Dieting behaviours can often lead to fasting, use of diet pills, laxatives, crash diets, over-exercising and less commonly, vomiting. It is the repetitive engagement of these behaviours that leads to disordered eating. Take note that it is fasting for “weight loss” that is the issue, which is different to cultural or faith-based fasting where groups engage in reduced eating together.
Family may be concerned about their child or teenager having an eating disorder, but it can be difficult as young people may hide the behaviours, and sometimes it may only be when they look thin, pale or have a low energy that others can identify that something might not be right.
What are the Recommendations for Treatment?
Early intervention, assessment and treatment should be offered at the earliest opportunity. Ideally the sooner treatment commences the better the prognosis.
Severe weight loss makes engagement with therapy and treatment difficult and will often cause a referral for a hospital admission. Treatment will involve a team including the GP (primary coordinator of all health services), Dietitian (educate and plan food intake), Psychiatrist (Diagnosis, Therapy and Medication management especially for complex histories), Mental Health Clinician (delivery of therapy such as IPT, CBT or DBT for the conditions referred).
Ideally it is helpful for those with weight disturbances, fear of gaining weight, dieting or eating abnormalities to self-refer to review what is healthy or not, and even if a label or disorder is not diagnosed the likelihood of preventing an eating disorder is higher if someone intervenes early.
The Importance of Early Intervention
Often those with eating disorders will present to healthcare professionals with an array of other complaints that are not easily identified as disordered eating patterns. Remember, early intervention can prevent an eating disorder.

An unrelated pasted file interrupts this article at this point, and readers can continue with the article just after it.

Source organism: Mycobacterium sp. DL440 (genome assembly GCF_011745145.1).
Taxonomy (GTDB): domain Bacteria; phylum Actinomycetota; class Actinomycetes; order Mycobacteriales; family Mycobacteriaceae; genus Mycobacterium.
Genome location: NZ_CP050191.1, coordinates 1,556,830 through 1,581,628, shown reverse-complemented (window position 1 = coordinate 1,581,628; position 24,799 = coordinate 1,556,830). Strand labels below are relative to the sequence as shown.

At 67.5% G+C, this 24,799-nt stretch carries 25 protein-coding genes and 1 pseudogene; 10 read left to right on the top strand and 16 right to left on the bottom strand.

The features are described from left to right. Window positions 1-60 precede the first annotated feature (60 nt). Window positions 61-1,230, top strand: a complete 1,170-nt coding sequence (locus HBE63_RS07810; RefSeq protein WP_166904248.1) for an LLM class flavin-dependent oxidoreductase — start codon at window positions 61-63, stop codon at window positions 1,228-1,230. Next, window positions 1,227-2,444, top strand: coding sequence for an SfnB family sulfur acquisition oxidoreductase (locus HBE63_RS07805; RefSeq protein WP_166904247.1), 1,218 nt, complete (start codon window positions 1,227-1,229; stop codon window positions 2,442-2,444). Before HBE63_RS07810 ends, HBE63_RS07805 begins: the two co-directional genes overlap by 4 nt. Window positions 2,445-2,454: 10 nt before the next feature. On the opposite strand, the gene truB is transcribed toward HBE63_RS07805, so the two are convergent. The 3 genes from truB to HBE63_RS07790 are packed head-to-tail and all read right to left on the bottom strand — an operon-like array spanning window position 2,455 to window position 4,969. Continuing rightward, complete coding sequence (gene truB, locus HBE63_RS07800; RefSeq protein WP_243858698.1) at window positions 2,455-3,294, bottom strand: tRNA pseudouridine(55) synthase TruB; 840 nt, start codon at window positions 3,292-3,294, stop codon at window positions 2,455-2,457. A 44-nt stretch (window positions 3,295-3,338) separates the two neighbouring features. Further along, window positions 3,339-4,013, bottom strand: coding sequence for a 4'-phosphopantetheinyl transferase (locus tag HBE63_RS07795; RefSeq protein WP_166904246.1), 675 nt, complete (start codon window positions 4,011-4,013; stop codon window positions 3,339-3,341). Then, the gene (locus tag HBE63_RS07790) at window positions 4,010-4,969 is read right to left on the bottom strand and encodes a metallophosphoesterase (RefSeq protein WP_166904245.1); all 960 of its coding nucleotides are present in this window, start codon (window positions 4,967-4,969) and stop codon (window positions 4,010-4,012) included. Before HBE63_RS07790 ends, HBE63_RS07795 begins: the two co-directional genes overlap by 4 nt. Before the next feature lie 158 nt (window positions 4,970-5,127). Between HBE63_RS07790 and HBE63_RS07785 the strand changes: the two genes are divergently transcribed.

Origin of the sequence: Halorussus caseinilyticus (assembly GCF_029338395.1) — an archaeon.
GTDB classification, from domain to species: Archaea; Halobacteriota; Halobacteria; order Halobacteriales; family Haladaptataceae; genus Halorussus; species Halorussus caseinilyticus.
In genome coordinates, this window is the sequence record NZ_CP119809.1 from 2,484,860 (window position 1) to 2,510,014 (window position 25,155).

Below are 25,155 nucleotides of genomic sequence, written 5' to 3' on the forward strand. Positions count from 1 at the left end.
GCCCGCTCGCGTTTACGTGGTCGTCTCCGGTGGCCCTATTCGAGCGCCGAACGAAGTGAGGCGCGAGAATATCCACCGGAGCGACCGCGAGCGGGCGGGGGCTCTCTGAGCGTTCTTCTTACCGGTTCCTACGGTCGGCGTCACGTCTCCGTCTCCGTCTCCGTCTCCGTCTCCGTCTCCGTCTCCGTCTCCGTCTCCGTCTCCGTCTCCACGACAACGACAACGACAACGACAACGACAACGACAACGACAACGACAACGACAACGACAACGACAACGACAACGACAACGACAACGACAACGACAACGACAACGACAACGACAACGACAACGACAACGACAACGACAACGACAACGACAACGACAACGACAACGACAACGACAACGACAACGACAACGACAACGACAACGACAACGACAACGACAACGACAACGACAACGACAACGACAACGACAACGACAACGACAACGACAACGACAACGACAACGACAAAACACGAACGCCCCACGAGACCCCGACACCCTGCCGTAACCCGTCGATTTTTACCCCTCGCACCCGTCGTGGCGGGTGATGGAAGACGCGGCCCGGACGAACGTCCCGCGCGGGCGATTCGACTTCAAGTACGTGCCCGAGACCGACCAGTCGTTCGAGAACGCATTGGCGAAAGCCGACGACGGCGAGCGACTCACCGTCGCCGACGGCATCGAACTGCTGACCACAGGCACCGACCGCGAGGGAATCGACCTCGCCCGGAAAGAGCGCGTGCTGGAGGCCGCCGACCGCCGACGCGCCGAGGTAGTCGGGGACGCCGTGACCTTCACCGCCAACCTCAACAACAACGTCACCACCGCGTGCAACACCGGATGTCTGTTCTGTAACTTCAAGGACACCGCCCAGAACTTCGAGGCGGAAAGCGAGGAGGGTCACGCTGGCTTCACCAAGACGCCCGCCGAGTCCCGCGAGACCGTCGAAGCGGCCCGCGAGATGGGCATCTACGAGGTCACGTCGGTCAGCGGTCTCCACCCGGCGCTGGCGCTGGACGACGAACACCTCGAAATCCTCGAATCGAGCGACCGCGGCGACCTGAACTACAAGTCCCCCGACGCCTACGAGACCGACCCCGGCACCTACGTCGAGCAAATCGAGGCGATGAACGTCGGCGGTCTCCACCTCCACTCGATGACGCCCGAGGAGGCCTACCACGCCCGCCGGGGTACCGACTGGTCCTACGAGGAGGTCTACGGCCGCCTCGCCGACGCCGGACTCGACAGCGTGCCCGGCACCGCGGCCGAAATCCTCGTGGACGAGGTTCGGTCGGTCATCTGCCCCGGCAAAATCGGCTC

Common ways of describing symptoms of an eating disorder include:
- Gastrointestinal problems such as diarrhoea, nausea or constipation;
- Hormonal issues such as cessation of menstruation or fertility issues, irregular periods;
- Exercising despite having a sports injury;
- Feeling run down all the time;
- Feeling cold due to low blood pressure and may even have irregular pulse;
- Food allergies or restrictive diet due to self-diagnosed food sensitivities;
- Poor recovery from usual health conditions such as viruses, injuries;
- Distorted self image;
- History of a mental condition that requires restricting food;
- Secret management of food in the way that food is hidden, avoided, or social eating avoided to avoid detection.
Eating Disorders in Children
In younger children the usual key symptom is marked malnutrition or starvation, which is different to adults. Children may have body image issues or may have different symptoms from adults, and rather than having a focus on food they may avoid foods or become so fussy that a normal diet cannot be maintained.
- Encourage healthy eating and healthy physical activity;
- Positive body image;
- Enjoy family meals;
- Families to talk less about weight;
- Don’t assume overweight teens have experienced weight mistreatment.
What about Obesity?
Making long term changes in health eating behaviours is very important. Making people feel ashamed, or anything that decreases self-esteem around body image can predispose individuals to seeking maladaptive eating behaviours to manage weight.
If you or a loved one are concerned about disordered eating, please book me in for an appointment or a free emotional health checkup.
Author: Vivian Jarrett, MAAPI, MAPS, MAICD, B Psych (Hons), GCert (ResCom).
Vivian Jarrett is no longer taking bookings.